This Explains The Reason Why You Feel Like You Can’t Pee After Sex
I can’t pee after sex!?
You know the moment: you’ve just had the best romp. Sweaty, glowy and deliciously satisfied, you amble off to the loo, only to sit down and… nothing. You push a bit. Nothing. You panic a bit — because you’ve had it drilled into your head that a post-sex wee a day keeps the UTIs away! Still nothing. Damn it.
What’s up with that?
According to the experts, when you climax, your body releases an antidiuretic hormone — which makes it more difficult to wee. The hormone, known as vasopressin, reduces the amount of water passed out in your urine — as well as raising your blood pressure and constricting your blood vessels.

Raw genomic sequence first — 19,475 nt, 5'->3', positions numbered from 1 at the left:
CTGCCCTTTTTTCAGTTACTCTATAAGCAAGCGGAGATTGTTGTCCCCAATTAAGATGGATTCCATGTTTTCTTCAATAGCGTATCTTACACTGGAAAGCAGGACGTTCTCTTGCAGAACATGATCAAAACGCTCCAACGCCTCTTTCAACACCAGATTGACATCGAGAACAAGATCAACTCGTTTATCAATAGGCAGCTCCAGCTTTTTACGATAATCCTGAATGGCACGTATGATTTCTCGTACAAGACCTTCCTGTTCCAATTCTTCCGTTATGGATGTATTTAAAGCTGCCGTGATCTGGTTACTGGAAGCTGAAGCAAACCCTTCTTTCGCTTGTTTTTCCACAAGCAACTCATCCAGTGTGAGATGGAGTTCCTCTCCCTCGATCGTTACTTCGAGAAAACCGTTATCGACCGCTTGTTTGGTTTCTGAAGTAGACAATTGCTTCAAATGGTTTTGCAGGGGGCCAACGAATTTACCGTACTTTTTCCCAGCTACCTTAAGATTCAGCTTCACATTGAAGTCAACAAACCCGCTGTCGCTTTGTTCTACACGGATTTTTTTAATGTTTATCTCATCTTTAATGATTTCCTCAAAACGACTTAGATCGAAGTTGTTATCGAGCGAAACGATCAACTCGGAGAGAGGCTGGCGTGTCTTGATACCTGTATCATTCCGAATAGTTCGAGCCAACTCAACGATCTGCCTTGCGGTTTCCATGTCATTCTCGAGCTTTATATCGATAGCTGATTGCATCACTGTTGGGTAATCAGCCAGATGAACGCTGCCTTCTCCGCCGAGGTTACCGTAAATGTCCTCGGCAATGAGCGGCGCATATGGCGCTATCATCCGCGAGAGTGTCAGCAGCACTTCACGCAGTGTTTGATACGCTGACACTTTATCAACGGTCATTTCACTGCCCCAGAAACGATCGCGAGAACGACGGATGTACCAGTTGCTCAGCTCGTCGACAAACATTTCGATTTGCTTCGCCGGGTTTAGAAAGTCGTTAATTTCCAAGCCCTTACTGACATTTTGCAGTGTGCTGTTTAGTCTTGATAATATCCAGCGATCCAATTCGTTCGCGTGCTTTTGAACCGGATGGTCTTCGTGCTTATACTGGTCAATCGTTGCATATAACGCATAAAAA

But why would this hormone crop up specifically during orgasm? Because, in the chemistry of lurve, when you hit O town, two bonding hormones are released by your brain. The first, oxytocin, gives you all the feels for your bed buddy — it’s the same hormone released during childbirth and is partly responsible for the strong connection between a mom and her bundle of joy. The second is our friend vasopressin, the relationship glue that holds us together. It plays a big role in keeping us monogamous.
The monogamy hormone…
Get this: Scientists scrutinised the prairie vole, a cute critter known for its monogamous nature — and for releasing vasopressin, just like us humans. They also zeroed in on the meadow vole, which did not release said relationship hormone and subsequently was a bit of a player. And what happened when the white coats introduced vasopressin receptors to this amorous vole cousin? He changed his ways, choosing one partner — even when tempted by others!
So it’s worth not being able to pee for little while post-boot-banging, right?
Just don’t put off hitting the bathroom too long — experts advise going after sex to help prevent urinary tract infections (UTIs).